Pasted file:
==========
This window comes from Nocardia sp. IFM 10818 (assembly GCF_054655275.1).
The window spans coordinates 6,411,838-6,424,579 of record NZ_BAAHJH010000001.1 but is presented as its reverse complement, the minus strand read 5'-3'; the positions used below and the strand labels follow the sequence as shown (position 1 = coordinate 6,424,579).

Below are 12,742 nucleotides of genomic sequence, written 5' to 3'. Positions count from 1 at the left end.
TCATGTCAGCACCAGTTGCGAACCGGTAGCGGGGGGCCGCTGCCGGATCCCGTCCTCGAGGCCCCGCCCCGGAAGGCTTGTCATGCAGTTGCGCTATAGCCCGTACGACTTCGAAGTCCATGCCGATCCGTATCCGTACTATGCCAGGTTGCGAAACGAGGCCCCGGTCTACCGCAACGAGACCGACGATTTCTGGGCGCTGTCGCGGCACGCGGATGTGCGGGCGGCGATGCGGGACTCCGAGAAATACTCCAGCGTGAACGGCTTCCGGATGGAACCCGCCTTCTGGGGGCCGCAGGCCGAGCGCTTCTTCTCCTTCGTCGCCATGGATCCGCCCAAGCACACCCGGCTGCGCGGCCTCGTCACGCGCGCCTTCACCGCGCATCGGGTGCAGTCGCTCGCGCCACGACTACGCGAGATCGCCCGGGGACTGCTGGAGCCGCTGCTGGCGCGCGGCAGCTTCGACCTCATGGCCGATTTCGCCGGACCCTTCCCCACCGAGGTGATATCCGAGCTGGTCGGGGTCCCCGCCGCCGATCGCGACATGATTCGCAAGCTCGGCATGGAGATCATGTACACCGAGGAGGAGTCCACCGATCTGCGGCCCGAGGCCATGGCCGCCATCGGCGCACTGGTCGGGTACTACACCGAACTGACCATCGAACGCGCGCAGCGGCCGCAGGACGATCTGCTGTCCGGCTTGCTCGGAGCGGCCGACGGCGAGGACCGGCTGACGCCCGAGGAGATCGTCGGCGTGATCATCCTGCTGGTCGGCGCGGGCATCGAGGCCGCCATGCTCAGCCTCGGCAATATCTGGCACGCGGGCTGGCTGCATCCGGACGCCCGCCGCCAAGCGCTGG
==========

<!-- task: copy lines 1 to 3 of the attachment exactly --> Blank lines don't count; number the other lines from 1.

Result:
This window comes from Nocardia sp. IFM 10818 (assembly GCF_054655275.1).
The window spans coordinates 6,411,838-6,424,579 of record NZ_BAAHJH010000001.1 but is presented as its reverse complement, the minus strand read 5'-3'; the positions used below and the strand labels follow the sequence as shown (position 1 = coordinate 6,424,579).

Below are 12,742 nucleotides of genomic sequence, written 5' to 3'. Positions count from 1 at the left end.